Life Insurance in Russia, Key Trends and Opportunities to 2016: Introduction of Tax Benefits on Life Insurance Products Key to Market Expansion
- Language: English
- Published: January 2012
- Region: Russia
The Russia Insurance Report provides independent forecasts and competitive intelligence on Russias insurance industry.
This report differs from its predecessors in that it includes BMI’s Insurance Business Environment Rating (IBER). The rating brings together a number of pieces of relevant quantitative data, together with BMI’s Country Risk Rating (CRR). It is now much easier to consider the business environment for the insurance sector in any one country relative to the business environment for other industries in that country that are surveyed by BMI, and the business environment for the insurance sector in other countries.
Russia’s IBER is 60.4. Relative to other countries in Central and Eastern Europe, it is a moderately attractive insurance market for foreign insurers. Within the region, Russia stands out for the current size of the non-life segment and the likely absolute growth in non-life premiums. The economic outlook is germane. Government policies are likely to remain constant over the long term. However, the IBER is held back by the underdevelopment of the life segment and the financial infrastructure. It is also held back by the legal framework and bureaucracy in Russia.
Over the forecast period, we anticipate that non-life premiums will grow by 20% annually in local currency terms and by 25% in US dollar terms. Life premiums are expected to increase by 22% annually in local currency terms and by 28% in US dollar terms. The key drivers of growth in the non-life segment in 2007-2012 are the anticipated rise in nominal GDP from around US$1,212bn to US$2,872bn and an expected increase in non-life penetration from 2.32% of GDP to 3.00%. The key driver of growth in the life segment is the envisaged rise in life density from a miniscule US$9 per capita in 2007 to US$30 per capita in 2012. Russia’s total population is declining.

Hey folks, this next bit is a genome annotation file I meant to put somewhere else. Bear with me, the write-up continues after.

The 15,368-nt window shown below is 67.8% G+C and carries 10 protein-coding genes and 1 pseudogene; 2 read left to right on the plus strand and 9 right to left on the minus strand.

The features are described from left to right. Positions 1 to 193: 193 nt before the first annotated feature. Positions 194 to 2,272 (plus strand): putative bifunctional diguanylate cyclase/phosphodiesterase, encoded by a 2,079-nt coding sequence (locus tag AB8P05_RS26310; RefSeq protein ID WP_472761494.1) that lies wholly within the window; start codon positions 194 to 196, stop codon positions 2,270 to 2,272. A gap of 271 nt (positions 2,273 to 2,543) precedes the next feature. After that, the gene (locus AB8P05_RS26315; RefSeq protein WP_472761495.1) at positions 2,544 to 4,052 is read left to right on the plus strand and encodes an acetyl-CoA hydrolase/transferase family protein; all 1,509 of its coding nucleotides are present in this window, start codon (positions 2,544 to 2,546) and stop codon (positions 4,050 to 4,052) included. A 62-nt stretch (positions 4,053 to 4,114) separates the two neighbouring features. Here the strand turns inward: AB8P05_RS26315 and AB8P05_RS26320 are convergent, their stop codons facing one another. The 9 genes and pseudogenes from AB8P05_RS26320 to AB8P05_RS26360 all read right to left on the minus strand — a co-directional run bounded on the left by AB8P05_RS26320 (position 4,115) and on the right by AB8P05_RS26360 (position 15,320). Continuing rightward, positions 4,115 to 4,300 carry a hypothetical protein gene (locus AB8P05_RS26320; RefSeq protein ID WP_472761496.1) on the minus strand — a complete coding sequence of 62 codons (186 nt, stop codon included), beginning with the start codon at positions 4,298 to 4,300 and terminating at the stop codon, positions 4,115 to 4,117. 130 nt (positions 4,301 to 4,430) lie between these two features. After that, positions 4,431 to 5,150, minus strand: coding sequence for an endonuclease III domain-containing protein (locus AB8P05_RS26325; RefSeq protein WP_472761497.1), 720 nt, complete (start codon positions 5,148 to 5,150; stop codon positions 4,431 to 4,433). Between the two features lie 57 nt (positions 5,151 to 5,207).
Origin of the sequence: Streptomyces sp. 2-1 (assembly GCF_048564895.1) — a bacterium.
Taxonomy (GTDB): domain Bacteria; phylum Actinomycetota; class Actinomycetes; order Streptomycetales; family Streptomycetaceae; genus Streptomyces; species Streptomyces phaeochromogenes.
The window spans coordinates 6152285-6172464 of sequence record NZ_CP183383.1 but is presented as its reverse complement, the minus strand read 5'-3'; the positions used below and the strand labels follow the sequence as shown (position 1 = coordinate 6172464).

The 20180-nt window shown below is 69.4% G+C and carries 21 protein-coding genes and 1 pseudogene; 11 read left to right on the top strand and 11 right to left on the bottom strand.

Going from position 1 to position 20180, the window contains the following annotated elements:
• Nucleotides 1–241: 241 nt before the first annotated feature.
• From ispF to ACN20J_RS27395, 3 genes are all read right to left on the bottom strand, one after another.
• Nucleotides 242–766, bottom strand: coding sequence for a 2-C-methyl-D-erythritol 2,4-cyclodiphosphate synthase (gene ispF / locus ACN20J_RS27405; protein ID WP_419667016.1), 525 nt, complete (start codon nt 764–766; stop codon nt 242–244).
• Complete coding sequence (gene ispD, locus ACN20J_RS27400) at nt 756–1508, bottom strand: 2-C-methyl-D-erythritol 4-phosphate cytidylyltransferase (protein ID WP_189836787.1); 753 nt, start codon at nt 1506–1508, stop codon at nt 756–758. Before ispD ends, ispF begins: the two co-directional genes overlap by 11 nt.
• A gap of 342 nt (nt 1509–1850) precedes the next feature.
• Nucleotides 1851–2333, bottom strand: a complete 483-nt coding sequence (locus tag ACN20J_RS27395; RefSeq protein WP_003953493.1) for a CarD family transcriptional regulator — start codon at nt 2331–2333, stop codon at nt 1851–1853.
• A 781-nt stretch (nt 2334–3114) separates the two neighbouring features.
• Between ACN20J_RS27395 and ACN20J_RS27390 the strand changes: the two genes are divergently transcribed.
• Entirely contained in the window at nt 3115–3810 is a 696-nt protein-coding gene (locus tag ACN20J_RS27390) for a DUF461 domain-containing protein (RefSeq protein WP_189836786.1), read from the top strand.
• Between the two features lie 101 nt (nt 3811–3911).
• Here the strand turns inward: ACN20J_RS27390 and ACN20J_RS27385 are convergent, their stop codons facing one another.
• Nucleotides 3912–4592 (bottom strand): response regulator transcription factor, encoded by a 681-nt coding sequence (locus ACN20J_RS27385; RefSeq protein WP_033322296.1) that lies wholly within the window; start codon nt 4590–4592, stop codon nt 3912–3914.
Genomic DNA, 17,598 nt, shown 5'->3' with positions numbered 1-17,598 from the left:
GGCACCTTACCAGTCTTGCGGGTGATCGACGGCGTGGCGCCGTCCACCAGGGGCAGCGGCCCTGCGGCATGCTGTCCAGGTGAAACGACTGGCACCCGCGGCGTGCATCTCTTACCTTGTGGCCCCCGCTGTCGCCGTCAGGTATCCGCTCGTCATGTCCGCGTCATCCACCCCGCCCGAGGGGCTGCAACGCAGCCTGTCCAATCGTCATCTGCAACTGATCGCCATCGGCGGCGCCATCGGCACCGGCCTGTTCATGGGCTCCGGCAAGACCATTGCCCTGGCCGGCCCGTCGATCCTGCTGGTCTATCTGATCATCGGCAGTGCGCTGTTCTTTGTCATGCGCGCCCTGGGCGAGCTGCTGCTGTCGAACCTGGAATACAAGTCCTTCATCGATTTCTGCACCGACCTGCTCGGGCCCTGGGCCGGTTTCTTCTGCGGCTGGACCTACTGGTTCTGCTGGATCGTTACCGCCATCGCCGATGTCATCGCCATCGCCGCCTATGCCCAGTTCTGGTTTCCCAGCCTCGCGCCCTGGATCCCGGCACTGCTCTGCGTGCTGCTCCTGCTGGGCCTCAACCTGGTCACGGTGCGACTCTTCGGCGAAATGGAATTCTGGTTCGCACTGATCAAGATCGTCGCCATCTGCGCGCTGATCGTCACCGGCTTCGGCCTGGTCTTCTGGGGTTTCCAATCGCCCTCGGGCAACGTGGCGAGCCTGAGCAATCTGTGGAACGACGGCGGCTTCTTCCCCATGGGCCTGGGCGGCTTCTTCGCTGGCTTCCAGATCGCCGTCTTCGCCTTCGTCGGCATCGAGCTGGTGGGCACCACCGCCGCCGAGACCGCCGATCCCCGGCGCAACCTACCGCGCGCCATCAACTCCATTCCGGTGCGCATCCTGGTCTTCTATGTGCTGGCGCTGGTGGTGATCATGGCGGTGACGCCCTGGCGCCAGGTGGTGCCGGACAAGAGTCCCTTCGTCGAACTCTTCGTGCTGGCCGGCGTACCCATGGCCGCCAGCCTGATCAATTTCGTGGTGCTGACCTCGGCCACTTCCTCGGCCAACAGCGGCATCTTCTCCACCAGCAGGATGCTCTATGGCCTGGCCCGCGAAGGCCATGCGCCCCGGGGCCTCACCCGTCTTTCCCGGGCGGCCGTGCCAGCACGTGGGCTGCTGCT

The competitive landscape, in both the non-life and the life segment, is fragmented. Both segments are open to participation by foreign groups, although foreigners are more important in the life than in the non-life segment. Even Rosgosstrakh, the former domestic state-owned monopoly insurer of the Soviet Union and still the largest player overall, appears to have only a single-digit market share. The number of very small insurers - some of them effectively captives - is still in the hundreds, but is falling steadily.
Russia’s non-life segment is relatively new, but has clearly moved beyond Compulsory Third Party Motor Liability (CTPML) business which, in press and official reports, is sometimes referred to by its Russian initials OSAGO. Unusually, Compulsory Medical Expenses Insurance (CMEI) is one of the largest lines, and accounts for just over one third of the non-life segment (and, therefore, effectively the entire insurance sector). Voluntary property insurance - including voluntary motor insurance (CASCO) - accounts for another third of total premiums. By contrast, CTPML is less than one tenth of the total.
The main weakness of Russia’s insurance sector is that Russians hardly use life insurance for long-term savings. To the extent that they do, they appear not to trust local groups: major foreign companies appear to have a far stronger position in the life segment than they do in the non-life segment.
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The Sector At A Glance
Table: Overview Of Russia’s Insurance Sector
Key Insights On Russia’s Insurance Sector
Hungary Industry SWOT
Key Features Of This Report
Projections And Forecasts
Table: Premiums - Historical Data And Forecasts, 2006-2012
Projections And Drivers Of Growth
Table: Growth Drivers
Table: Russia - Economic Activity
Insurance Business Environment Rating
Table: Russia - Insurance Business Environment Indicators
Table: Central And Eastern Europe Insurance Business Environment Rankings
Table: Non-Life Premiums In A Regional Context, 2007
Table: Life Premiums In A Regional Context, 2007
Table: Comparison Of Major Lines As % Of Non-Life Premiums, 2006
Analysis Of Competitive Conditions
Russia - Non-Life Segment
Table: Presence Of Cross-Border Insurers, Non-Life, Central And Eastern Europe
Russia - Life Segment
Table: Presence Of Cross-Border Insurers, Life, Central And Eastern Europe
Basis Of Projections
Insurance Business Environment Rating
Table: Insurance Business Environment Indicators And Rationale
Table: Weighting Of Indicators